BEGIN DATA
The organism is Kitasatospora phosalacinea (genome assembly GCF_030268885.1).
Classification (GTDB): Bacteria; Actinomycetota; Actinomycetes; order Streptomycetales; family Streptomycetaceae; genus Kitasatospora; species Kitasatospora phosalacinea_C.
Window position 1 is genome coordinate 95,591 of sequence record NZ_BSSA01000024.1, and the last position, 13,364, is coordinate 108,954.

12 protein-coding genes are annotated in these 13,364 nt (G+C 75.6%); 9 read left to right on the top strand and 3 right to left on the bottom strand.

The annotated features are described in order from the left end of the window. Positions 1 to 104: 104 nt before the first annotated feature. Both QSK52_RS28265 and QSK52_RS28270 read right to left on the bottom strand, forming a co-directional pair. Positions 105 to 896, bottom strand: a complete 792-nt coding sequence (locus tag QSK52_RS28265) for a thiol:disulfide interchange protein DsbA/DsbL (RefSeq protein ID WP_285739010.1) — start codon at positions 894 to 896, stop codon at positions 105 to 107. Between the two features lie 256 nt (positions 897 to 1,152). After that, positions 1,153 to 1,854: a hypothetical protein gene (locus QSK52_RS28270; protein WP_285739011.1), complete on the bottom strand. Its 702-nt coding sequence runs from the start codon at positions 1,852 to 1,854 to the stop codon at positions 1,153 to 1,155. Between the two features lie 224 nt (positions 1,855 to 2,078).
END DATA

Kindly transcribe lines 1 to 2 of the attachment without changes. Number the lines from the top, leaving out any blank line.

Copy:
The organism is Kitasatospora phosalacinea (genome assembly GCF_030268885.1).
Classification (GTDB): Bacteria; Actinomycetota; Actinomycetes; order Streptomycetales; family Streptomycetaceae; genus Kitasatospora; species Kitasatospora phosalacinea_C.